With millions of American employees working remotely due to the coronavirus pandemic, employers are increasingly turning to monitoring software and other forms of surveillance to keep tabs on worker productivity. The idea of your employer peering over your shoulder while you work in your own home might seem disconcerting. But is it legal?
As a general rule, if you're using your employer's equipment while on your employer's network, your employer has the right to monitor everything you do, whether you're working remotely or in the workplace. Because your employer is providing the communications technology, they have the right to track your activities. This includes your internet browsing, how you are using your computer (including the number of keystrokes and the actual words you type), what you store on your computer, and the contents of your work email.
For many employees, working from home can mean a greater tendency to intermingle work and personal devices or networks. This can open an employee up to more employer monitoring of non-work activities. For example, if you're viewing your personal email account on your work computer, your employer can likely monitor your personal email. Similarly, if you're using a personal device, but are logged on to a work network, your employer can track your activity on that device. And if you're conducting personal business on a company-provided cell phone, your employer can monitor everything on the phone, including text messages, call logs, and photos.
On the other hand, if you're using your own device and your own internet connection, it's much less likely that your employer has the right—or the ability—to track what you do. You can help ensure the privacy of your personal communications by keeping your personal devices and networks separate from your work devices and networks.
From a privacy perspective, one difference between working from home and working in an office is that remote workers typically are not using a company phone network, so employers can't monitor their phone calls. In an office environment where employees use landlines, your employer can record or monitor calls on your work phone for quality control purposes, as long as they stop listening in as soon as they realize that a call is personal. But your employer generally doesn't have the ability to listen in on your calls when you're working from home.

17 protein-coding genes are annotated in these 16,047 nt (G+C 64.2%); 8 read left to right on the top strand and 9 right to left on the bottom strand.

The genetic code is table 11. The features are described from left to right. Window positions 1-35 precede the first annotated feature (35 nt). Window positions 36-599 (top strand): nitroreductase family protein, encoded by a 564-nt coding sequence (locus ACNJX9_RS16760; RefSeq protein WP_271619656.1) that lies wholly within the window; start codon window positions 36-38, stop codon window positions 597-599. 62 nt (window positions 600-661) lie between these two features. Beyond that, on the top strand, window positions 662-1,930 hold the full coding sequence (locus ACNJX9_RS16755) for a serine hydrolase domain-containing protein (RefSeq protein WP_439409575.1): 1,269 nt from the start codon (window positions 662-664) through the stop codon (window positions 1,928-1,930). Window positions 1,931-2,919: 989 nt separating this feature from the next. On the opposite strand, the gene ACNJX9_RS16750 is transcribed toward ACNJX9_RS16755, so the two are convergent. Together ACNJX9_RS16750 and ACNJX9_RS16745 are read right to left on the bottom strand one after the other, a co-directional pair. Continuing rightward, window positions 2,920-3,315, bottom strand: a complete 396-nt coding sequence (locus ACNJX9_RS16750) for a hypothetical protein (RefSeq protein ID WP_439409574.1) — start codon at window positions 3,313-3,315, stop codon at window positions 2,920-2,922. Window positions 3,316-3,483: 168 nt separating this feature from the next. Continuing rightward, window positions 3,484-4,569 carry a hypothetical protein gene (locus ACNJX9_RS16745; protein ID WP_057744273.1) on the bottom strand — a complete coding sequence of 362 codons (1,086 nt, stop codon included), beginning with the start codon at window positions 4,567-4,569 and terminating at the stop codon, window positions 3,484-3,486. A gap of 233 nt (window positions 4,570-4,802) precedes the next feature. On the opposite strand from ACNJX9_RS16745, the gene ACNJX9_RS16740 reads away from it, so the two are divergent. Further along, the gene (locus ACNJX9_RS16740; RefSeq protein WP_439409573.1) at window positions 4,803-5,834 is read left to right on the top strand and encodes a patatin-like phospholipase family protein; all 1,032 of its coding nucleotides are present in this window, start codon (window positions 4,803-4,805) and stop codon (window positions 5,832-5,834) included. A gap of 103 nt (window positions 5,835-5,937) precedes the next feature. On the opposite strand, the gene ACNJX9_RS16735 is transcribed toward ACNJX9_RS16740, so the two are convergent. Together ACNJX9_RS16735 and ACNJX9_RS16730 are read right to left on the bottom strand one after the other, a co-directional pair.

Regardless of whether you're working remotely or in the workplace, the law doesn't provide much privacy protection for employees, but there are some limits on how far an employer can go.
There are two federal laws governing invasion of privacy that are potentially applicable to the workplace: The Fourth Amendment to the U.S. Constitution, which prohibits unreasonable searches and seizures, and the Electronic Communications Privacy Act (ECPA), which bans third parties from intercepting or disclosing electronic communications without prior authorization.
However, the Fourth Amendment only applies to government actors—not private employers. So unless you're a government employee, the Fourth Amendment doesn't protect your privacy in the workplace. (And even if you're a government employee, the law still permits "reasonable" searches.)
The ECPA was designed primarily to modernize laws on government wiretapping by adding restrictions on electronic surveillance. Although it doesn't specifically exempt private employers, it contains three exceptions that are generally interpreted to have the same effect. The ECPA's prohibition on intercepting electronic communications doesn't apply if:
The ECPA does provide some privacy protection with respect to telephone conversations. Under the ECPA, employers typically must obtain consent from at least one of the parties before monitoring and recording a company phone call. They also must stop monitoring when they realize that a call is personal in nature.
Some states have passed laws that make it harder for employers to monitor their employees. For example, California, Florida, and Maryland have laws that require everyone involved in an electronic communication or telephone call to consent to the monitoring. And a few states, such as Connecticut and Delaware, require employers to give notice to employees before monitoring can take place.
Some state constitutions include a right to privacy, and some states also have general invasion of privacy laws. Courts interpreting these laws will typically weigh the reasonableness of the employee's expectation of privacy against the business interest of the employer in monitoring the communication. But for the most part, state courts have found that employers do have a legitimate business interest in monitoring their employees' communications.
If you think your employer has illegally violated your privacy while you are working remotely, contact an experienced employment lawyer to explore your legal options.